There are many schmoes that have one or two hit songs with their labels subsequently releasing a “greatest hits” or “best of” collections. There may be no other rock musician in history that has a greater claim to either one of those phrases than Eric Clapton. When I was a wee lad, I developed a taste for electric guitar and the first two records I bought were Electric Ladyland by Jimi Hendrix and Wheels of Fire by Cream. These classic albums were begat by blues cats like Freddie King, Albert King and Buddy Guy who begat a league of British white boys such as the Rolling Stones, the Yardbirds and John Mayall. After performing stints with the latter two bands and leading Cream and Derek and the Dominos, Clapton begat legions of six string slingers and is arguably the most successful guitarist of all time. Now his label has begot a solid career retrospective that spans four decades.
Complete Clapton, is a 36-song collection that begins with a quintet of Cream songs including “I Feel Free,” an atmospheric synthesis of blues and hard rock that still sends shivers up my psychedelic spine. Having played all four of the other songs in cover bands, I can tell you my preference is for “White Room,” which was recorded in late 1967 and is the quintessential anthem of the power trio. It offers brilliant melody, poetic lyrics oozing super cool ambiguity and interlocking musicianship that stands the test of time.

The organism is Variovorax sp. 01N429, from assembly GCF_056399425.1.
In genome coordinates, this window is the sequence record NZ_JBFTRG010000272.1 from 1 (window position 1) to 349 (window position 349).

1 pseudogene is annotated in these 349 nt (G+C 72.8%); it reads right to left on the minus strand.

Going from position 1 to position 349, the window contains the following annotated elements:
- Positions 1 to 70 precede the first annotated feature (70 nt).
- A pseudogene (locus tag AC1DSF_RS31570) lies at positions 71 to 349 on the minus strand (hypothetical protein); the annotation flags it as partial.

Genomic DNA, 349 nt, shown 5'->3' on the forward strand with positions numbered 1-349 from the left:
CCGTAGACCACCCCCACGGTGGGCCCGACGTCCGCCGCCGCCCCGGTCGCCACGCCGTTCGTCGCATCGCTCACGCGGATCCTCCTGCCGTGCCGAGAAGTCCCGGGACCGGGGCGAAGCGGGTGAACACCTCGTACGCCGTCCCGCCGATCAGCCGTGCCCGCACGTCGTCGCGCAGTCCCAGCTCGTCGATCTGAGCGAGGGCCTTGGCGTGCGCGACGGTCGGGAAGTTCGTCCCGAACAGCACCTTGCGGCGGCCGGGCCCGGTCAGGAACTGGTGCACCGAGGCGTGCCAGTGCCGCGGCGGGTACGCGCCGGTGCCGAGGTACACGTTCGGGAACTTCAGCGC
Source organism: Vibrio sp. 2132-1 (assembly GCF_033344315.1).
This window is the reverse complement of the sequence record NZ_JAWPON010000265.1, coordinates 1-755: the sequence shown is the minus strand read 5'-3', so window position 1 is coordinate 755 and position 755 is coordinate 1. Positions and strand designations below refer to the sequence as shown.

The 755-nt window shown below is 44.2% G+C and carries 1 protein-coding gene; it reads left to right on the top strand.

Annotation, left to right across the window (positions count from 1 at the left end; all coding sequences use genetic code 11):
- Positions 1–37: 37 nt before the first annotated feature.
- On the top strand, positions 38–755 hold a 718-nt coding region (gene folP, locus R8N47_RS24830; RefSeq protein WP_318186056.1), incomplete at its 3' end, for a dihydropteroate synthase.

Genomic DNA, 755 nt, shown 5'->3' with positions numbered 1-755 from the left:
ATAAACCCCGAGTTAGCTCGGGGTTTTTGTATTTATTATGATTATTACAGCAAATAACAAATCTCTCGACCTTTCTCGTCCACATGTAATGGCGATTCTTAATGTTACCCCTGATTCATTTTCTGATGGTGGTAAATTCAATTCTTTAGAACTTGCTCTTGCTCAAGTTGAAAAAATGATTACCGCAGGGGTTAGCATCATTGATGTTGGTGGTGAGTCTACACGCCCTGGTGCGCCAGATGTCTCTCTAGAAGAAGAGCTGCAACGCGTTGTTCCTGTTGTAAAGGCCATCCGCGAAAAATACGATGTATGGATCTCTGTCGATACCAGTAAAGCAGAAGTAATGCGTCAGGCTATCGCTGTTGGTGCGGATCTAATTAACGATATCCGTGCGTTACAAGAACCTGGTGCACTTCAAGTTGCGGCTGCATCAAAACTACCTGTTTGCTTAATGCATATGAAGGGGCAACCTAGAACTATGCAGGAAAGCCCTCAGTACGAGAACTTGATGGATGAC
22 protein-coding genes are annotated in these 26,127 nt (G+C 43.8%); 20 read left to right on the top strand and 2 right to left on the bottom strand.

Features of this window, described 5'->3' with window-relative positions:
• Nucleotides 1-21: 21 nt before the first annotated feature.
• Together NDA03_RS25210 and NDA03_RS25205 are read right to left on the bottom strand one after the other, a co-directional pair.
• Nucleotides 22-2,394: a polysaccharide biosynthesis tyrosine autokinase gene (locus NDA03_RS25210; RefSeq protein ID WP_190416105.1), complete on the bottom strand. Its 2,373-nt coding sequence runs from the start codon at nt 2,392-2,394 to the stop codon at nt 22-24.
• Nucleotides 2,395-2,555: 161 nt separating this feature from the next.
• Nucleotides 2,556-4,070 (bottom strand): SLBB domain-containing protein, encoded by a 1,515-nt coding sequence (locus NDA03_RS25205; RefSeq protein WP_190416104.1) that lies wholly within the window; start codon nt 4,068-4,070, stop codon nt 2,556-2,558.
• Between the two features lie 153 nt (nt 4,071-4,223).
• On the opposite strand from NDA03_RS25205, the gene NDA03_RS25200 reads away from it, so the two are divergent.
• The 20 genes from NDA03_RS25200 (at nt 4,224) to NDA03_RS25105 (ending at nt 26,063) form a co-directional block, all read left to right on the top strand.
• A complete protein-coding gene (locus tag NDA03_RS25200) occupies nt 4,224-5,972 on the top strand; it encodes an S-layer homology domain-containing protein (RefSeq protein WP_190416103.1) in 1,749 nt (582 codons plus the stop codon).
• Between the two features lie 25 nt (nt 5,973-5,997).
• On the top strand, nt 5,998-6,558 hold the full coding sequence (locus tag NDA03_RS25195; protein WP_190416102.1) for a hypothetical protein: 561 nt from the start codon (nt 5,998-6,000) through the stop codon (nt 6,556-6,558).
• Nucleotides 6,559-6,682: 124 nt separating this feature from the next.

Speaking of who begot who, Cream and Traffic begot the short lived Blind Faith and the result is the soulful spirituality of “In The Presence of the Lord,” which considering all the drugs Mr. Clapton was knocking back, is a lucid deliberation on faith and the musical possibilities of a well heeled wah-wah peddle. In between begetting supergroups, Slowhand found time to cover two very cool songs called “After Midnight” and “Cocaine” by the enigmatic J.J. Cale, which netted him two more smash hits. After working with Delaney, Bonnie and Friends, Clapton realized the possibilities of recording with great session musicians and this begot Derek and the Dominos. Nothing touches the soul like a flaming double lead guitar on a gut wrenching song about an unrequited love for your best friend’s old lady; and this was stunningly realized with “Layla,” which is quite simply a rock and roll masterpiece. The bluesy lounge version of this classic recorded during his MTV unplugged performance is also included in this package.
During the decades following his drug and alcohol problems, Eric Clapton cranked out hit songs like Mrs. Fields bakes cookies and all his biggies are offered up on this collection. For my cookie dough, I like the percussive “Forever Man,” a good mix of soul and blues that features some great drumming by the late Jeff Porcaro. I’m also partial to the pretty acoustic pop of “Change the World,” a song that yielded a mega hit and one of Mr. Clapton’s finest vocal performances. To round out the collection, EC comes full circle with “Sweet Home Chicago” and “If I Had Possession Over Judgment Day.” These songs are classic double shuffling Chicago and delta blues played with profound respect by a musician who has practiced his craft for nearly half a century and continues to amaze his fans.
PS: The last two songs mentioned were written by Robert Johnson, who went down to the crossroads, made a deal with the Devil and begat pretty much everyone mentioned in this review.